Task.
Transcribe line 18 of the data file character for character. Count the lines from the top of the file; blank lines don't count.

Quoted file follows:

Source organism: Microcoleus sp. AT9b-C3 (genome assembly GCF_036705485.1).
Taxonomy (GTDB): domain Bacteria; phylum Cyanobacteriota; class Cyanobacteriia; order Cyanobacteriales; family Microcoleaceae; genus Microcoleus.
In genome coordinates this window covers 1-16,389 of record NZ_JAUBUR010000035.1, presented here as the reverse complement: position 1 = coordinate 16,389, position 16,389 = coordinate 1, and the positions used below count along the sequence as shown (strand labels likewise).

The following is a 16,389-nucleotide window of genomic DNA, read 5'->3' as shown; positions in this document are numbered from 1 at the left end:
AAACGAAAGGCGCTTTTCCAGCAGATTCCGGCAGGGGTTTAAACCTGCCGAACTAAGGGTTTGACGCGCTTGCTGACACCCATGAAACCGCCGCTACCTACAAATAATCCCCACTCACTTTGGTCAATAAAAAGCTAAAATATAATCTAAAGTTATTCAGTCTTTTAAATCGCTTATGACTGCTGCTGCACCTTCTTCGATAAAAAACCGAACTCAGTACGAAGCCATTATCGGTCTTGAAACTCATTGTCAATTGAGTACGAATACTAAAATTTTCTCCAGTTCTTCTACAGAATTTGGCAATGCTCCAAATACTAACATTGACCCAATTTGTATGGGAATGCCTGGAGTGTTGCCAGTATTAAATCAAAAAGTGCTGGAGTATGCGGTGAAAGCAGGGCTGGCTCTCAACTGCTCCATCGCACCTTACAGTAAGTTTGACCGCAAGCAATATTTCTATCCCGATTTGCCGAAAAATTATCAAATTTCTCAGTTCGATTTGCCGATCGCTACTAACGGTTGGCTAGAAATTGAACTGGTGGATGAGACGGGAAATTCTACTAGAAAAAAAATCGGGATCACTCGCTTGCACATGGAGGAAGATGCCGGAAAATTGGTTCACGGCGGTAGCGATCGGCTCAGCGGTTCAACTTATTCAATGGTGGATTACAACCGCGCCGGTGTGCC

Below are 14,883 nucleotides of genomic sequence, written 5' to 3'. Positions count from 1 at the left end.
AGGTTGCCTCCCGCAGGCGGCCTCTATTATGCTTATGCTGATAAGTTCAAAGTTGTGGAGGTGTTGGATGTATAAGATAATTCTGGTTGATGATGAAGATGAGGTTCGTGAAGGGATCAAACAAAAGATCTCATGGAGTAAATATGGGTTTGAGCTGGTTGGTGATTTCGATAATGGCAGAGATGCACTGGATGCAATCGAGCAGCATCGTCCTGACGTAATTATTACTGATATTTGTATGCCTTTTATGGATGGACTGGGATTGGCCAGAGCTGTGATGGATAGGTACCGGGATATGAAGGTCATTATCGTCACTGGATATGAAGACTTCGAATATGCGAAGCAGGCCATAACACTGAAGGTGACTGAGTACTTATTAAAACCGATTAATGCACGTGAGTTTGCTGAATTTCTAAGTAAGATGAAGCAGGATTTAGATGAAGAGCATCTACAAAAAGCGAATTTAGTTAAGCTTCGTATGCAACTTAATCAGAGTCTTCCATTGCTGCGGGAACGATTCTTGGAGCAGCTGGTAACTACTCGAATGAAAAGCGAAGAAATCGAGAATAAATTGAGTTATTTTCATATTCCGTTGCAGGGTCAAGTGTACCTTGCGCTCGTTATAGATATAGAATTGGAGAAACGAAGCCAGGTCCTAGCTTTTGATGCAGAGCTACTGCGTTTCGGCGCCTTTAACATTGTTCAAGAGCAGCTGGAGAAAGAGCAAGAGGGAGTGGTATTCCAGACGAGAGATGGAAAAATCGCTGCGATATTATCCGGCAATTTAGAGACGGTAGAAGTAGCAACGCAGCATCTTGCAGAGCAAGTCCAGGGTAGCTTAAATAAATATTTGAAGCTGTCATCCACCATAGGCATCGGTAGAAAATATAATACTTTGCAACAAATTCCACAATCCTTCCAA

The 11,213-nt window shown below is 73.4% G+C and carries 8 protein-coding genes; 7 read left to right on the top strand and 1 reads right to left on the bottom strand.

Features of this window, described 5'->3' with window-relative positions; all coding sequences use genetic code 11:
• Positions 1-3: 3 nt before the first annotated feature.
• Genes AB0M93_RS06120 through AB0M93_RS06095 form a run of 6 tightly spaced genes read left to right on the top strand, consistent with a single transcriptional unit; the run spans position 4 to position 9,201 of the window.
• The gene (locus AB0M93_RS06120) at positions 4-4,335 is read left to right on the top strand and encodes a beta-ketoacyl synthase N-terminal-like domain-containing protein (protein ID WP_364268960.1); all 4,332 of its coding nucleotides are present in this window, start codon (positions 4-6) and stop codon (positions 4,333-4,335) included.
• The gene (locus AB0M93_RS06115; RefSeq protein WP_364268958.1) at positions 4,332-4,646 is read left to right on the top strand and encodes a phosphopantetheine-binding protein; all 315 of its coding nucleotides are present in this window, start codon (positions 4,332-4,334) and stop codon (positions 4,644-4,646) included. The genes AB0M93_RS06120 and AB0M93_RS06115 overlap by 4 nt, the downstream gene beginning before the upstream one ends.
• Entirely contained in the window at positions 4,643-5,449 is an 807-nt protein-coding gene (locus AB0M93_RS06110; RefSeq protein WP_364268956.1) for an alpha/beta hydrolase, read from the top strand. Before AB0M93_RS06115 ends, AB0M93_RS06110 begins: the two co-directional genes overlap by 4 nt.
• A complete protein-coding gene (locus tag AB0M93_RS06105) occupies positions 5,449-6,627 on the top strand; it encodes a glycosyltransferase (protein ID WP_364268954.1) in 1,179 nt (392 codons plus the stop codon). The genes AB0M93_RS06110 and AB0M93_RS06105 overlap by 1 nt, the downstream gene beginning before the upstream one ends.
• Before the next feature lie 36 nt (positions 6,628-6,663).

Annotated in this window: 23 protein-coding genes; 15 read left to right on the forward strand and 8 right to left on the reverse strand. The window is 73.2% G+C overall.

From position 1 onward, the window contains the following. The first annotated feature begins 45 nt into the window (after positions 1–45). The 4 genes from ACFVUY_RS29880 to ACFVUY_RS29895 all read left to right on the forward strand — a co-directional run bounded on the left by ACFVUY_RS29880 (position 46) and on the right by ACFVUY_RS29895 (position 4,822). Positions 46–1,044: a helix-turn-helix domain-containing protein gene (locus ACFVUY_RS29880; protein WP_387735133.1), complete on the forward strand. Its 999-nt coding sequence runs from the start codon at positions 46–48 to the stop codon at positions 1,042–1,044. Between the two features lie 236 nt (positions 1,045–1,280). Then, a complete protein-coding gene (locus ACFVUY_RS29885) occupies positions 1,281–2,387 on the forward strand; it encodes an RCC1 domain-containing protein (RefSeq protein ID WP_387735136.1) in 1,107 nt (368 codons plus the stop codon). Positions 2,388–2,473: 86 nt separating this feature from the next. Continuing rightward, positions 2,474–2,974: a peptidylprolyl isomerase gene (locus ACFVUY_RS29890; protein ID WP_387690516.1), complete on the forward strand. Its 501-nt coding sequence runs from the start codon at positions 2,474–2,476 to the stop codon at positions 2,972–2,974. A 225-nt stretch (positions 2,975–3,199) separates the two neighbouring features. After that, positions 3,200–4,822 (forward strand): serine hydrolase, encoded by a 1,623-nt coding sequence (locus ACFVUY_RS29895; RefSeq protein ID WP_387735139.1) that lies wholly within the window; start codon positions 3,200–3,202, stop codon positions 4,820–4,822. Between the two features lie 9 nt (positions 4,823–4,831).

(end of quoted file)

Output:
From position 1 onward, the window contains the following. The first annotated feature begins 45 nt into the window (after positions 1–45). The 4 genes from ACFVUY_RS29880 to ACFVUY_RS29895 all read left to right on the forward strand — a co-directional run bounded on the left by ACFVUY_RS29880 (position 46) and on the right by ACFVUY_RS29895 (position 4,822). Positions 46–1,044: a helix-turn-helix domain-containing protein gene (locus ACFVUY_RS29880; protein WP_387735133.1), complete on the forward strand. Its 999-nt coding sequence runs from the start codon at positions 46–48 to the stop codon at positions 1,042–1,044. Between the two features lie 236 nt (positions 1,045–1,280). Then, a complete protein-coding gene (locus ACFVUY_RS29885) occupies positions 1,281–2,387 on the forward strand; it encodes an RCC1 domain-containing protein (RefSeq protein ID WP_387735136.1) in 1,107 nt (368 codons plus the stop codon). Positions 2,388–2,473: 86 nt separating this feature from the next. Continuing rightward, positions 2,474–2,974: a peptidylprolyl isomerase gene (locus ACFVUY_RS29890; protein ID WP_387690516.1), complete on the forward strand. Its 501-nt coding sequence runs from the start codon at positions 2,474–2,476 to the stop codon at positions 2,972–2,974. A 225-nt stretch (positions 2,975–3,199) separates the two neighbouring features. After that, positions 3,200–4,822 (forward strand): serine hydrolase, encoded by a 1,623-nt coding sequence (locus ACFVUY_RS29895; RefSeq protein ID WP_387735139.1) that lies wholly within the window; start codon positions 3,200–3,202, stop codon positions 4,820–4,822. Between the two features lie 9 nt (positions 4,823–4,831).